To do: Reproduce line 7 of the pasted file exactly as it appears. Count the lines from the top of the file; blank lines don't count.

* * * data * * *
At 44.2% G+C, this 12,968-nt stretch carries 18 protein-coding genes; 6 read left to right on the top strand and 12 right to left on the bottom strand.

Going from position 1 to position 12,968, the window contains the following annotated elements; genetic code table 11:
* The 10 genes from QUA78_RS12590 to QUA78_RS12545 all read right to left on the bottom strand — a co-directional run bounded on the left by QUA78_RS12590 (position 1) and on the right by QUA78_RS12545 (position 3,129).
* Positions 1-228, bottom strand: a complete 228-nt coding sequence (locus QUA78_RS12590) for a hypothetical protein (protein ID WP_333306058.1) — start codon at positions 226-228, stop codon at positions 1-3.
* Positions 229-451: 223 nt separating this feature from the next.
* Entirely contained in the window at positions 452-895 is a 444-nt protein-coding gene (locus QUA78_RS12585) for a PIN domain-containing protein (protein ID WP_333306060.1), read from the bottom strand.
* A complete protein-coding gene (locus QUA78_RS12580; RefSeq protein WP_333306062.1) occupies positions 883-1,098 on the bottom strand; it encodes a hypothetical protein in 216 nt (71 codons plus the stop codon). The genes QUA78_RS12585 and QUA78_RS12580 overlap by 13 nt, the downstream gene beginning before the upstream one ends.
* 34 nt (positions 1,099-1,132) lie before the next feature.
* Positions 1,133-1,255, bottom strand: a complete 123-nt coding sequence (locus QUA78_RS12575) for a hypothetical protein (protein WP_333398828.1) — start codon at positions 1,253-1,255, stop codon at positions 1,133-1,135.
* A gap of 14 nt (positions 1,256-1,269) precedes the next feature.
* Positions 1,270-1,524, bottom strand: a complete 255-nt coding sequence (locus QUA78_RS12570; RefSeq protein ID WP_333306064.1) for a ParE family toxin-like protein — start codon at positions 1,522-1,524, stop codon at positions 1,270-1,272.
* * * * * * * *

* A complete protein-coding gene (locus QUA78_RS12580; RefSeq protein WP_333306062.1) occupies positions 883-1,098 on the bottom strand; it encodes a hypothetical protein in 216 nt (71 codons plus the stop codon). The genes QUA78_RS12585 and QUA78_RS12580 overlap by 13 nt, the downstream gene beginning before the upstream one ends.